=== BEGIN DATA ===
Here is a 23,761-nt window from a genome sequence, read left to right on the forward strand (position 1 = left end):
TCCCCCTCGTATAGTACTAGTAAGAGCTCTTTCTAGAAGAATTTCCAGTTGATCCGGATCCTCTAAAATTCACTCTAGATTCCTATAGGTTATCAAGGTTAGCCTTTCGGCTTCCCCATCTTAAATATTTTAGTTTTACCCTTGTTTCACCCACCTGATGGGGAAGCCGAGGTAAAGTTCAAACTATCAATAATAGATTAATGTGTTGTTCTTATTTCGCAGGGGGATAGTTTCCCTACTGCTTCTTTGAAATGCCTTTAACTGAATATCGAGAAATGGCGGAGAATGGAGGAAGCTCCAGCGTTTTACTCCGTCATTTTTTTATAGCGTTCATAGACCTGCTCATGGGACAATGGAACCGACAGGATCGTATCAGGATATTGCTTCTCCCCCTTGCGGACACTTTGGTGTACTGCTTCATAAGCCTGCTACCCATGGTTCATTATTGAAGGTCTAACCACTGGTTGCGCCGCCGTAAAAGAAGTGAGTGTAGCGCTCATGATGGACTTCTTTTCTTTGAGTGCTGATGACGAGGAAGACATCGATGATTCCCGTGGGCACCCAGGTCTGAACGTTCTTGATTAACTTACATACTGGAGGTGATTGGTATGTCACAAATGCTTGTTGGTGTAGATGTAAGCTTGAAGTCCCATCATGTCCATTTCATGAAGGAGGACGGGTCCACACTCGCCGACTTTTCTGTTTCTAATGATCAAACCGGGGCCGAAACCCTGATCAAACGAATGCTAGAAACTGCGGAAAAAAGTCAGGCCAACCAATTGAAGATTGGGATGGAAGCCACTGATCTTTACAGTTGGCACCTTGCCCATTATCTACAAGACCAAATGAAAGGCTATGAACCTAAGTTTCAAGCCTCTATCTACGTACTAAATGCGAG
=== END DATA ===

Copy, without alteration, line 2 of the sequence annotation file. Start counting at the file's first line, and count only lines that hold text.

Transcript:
TCCCCCTCGTATAGTACTAGTAAGAGCTCTTTCTAGAAGAATTTCCAGTTGATCCGGATCCTCTAAAATTCACTCTAGATTCCTATAGGTTATCAAGGTTAGCCTTTCGGCTTCCCCATCTTAAATATTTTAGTTTTACCCTTGTTTCACCCACCTGATGGGGAAGCCGAGGTAAAGTTCAAACTATCAATAATAGATTAATGTGTTGTTCTTATTTCGCAGGGGGATAGTTTCCCTACTGCTTCTTTGAAATGCCTTTAACTGAATATCGAGAAATGGCGGAGAATGGAGGAAGCTCCAGCGTTTTACTCCGTCATTTTTTTATAGCGTTCATAGACCTGCTCATGGGACAATGGAACCGACAGGATCGTATCAGGATATTGCTTCTCCCCCTTGCGGACACTTTGGTGTACTGCTTCATAAGCCTGCTACCCATGGTTCATTATTGAAGGTCTAACCACTGGTTGCGCCGCCGTAAAAGAAGTGAGTGTAGCGCTCATGATGGACTTCTTTTCTTTGAGTGCTGATGACGAGGAAGACATCGATGATTCCCGTGGGCACCCAGGTCTGAACGTTCTTGATTAACTTACATACTGGAGGTGATTGGTATGTCACAAATGCTTGTTGGTGTAGATGTAAGCTTGAAGTCCCATCATGTCCATTTCATGAAGGAGGACGGGTCCACACTCGCCGACTTTTCTGTTTCTAATGATCAAACCGGGGCCGAAACCCTGATCAAACGAATGCTAGAAACTGCGGAAAAAAGTCAGGCCAACCAATTGAAGATTGGGATGGAAGCCACTGATCTTTACAGTTGGCACCTTGCCCATTATCTACAAGACCAAATGAAAGGCTATGAACCTAAGTTTCAAGCCTCTATCTACGTACTAAATGCGAG